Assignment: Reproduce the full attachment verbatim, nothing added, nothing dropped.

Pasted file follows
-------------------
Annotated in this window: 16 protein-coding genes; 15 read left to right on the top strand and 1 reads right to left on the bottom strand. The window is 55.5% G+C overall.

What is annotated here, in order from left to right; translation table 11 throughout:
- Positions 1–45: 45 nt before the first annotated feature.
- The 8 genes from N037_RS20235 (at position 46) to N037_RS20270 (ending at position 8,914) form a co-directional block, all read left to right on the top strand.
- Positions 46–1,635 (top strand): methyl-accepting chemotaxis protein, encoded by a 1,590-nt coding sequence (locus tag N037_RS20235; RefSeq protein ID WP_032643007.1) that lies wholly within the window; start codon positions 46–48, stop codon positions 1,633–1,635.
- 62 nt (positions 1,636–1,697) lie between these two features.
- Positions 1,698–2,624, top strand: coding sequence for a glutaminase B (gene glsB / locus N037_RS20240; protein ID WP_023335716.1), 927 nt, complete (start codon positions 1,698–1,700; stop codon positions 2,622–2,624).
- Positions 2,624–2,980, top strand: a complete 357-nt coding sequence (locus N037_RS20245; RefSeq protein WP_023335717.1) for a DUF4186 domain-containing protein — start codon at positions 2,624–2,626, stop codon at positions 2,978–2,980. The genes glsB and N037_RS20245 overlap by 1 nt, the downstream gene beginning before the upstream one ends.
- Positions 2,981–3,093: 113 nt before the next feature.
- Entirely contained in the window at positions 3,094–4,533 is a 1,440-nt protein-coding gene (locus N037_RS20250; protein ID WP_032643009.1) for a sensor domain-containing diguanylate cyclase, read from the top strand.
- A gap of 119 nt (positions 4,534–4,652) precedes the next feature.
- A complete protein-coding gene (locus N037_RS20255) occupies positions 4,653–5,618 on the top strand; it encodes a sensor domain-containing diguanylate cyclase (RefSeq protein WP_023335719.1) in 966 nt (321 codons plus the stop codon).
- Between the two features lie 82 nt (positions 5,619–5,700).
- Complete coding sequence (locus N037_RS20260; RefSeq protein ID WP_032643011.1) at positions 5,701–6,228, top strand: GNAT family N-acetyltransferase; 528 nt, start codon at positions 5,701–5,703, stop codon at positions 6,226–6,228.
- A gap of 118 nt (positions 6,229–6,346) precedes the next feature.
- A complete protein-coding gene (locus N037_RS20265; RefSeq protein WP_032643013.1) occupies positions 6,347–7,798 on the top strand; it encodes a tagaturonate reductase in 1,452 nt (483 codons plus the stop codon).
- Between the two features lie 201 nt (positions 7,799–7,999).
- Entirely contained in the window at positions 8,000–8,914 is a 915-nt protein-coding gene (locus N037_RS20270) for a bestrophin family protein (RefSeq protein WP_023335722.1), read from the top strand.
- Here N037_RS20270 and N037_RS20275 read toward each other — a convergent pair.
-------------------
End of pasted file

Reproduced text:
Annotated in this window: 16 protein-coding genes; 15 read left to right on the top strand and 1 reads right to left on the bottom strand. The window is 55.5% G+C overall.

What is annotated here, in order from left to right; translation table 11 throughout:
- Positions 1–45: 45 nt before the first annotated feature.
- The 8 genes from N037_RS20235 (at position 46) to N037_RS20270 (ending at position 8,914) form a co-directional block, all read left to right on the top strand.
- Positions 46–1,635 (top strand): methyl-accepting chemotaxis protein, encoded by a 1,590-nt coding sequence (locus tag N037_RS20235; RefSeq protein ID WP_032643007.1) that lies wholly within the window; start codon positions 46–48, stop codon positions 1,633–1,635.
- 62 nt (positions 1,636–1,697) lie between these two features.
- Positions 1,698–2,624, top strand: coding sequence for a glutaminase B (gene glsB / locus N037_RS20240; protein ID WP_023335716.1), 927 nt, complete (start codon positions 1,698–1,700; stop codon positions 2,622–2,624).
- Positions 2,624–2,980, top strand: a complete 357-nt coding sequence (locus N037_RS20245; RefSeq protein WP_023335717.1) for a DUF4186 domain-containing protein — start codon at positions 2,624–2,626, stop codon at positions 2,978–2,980. The genes glsB and N037_RS20245 overlap by 1 nt, the downstream gene beginning before the upstream one ends.
- Positions 2,981–3,093: 113 nt before the next feature.
- Entirely contained in the window at positions 3,094–4,533 is a 1,440-nt protein-coding gene (locus N037_RS20250; protein ID WP_032643009.1) for a sensor domain-containing diguanylate cyclase, read from the top strand.
- A gap of 119 nt (positions 4,534–4,652) precedes the next feature.
- A complete protein-coding gene (locus N037_RS20255) occupies positions 4,653–5,618 on the top strand; it encodes a sensor domain-containing diguanylate cyclase (RefSeq protein WP_023335719.1) in 966 nt (321 codons plus the stop codon).
- Between the two features lie 82 nt (positions 5,619–5,700).
- Complete coding sequence (locus N037_RS20260; RefSeq protein ID WP_032643011.1) at positions 5,701–6,228, top strand: GNAT family N-acetyltransferase; 528 nt, start codon at positions 5,701–5,703, stop codon at positions 6,226–6,228.
- A gap of 118 nt (positions 6,229–6,346) precedes the next feature.
- A complete protein-coding gene (locus N037_RS20265; RefSeq protein WP_032643013.1) occupies positions 6,347–7,798 on the top strand; it encodes a tagaturonate reductase in 1,452 nt (483 codons plus the stop codon).
- Between the two features lie 201 nt (positions 7,799–7,999).
- Entirely contained in the window at positions 8,000–8,914 is a 915-nt protein-coding gene (locus N037_RS20270) for a bestrophin family protein (RefSeq protein WP_023335722.1), read from the top strand.
- Here N037_RS20270 and N037_RS20275 read toward each other — a convergent pair.